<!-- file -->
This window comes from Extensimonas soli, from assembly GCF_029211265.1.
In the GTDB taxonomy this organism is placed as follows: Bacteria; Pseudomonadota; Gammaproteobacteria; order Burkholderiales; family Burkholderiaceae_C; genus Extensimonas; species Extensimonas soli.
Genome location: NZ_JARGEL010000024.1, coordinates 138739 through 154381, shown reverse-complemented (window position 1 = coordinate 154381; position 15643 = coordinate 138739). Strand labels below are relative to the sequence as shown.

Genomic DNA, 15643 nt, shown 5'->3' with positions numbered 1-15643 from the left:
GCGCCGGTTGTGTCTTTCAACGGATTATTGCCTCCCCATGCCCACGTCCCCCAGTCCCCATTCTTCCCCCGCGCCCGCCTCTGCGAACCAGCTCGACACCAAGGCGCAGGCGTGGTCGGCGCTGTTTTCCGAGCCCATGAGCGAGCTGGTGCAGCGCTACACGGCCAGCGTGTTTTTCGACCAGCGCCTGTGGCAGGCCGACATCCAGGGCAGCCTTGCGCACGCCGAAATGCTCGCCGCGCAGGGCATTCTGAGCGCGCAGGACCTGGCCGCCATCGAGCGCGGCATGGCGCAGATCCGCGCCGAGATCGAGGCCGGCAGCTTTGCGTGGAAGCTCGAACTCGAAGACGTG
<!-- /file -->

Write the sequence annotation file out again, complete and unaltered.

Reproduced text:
This window comes from Extensimonas soli, from assembly GCF_029211265.1.
In the GTDB taxonomy this organism is placed as follows: Bacteria; Pseudomonadota; Gammaproteobacteria; order Burkholderiales; family Burkholderiaceae_C; genus Extensimonas; species Extensimonas soli.
Genome location: NZ_JARGEL010000024.1, coordinates 138739 through 154381, shown reverse-complemented (window position 1 = coordinate 154381; position 15643 = coordinate 138739). Strand labels below are relative to the sequence as shown.

Genomic DNA, 15643 nt, shown 5'->3' with positions numbered 1-15643 from the left:
GCGCCGGTTGTGTCTTTCAACGGATTATTGCCTCCCCATGCCCACGTCCCCCAGTCCCCATTCTTCCCCCGCGCCCGCCTCTGCGAACCAGCTCGACACCAAGGCGCAGGCGTGGTCGGCGCTGTTTTCCGAGCCCATGAGCGAGCTGGTGCAGCGCTACACGGCCAGCGTGTTTTTCGACCAGCGCCTGTGGCAGGCCGACATCCAGGGCAGCCTTGCGCACGCCGAAATGCTCGCCGCGCAGGGCATTCTGAGCGCGCAGGACCTGGCCGCCATCGAGCGCGGCATGGCGCAGATCCGCGCCGAGATCGAGGCCGGCAGCTTTGCGTGGAAGCTCGAACTCGAAGACGTG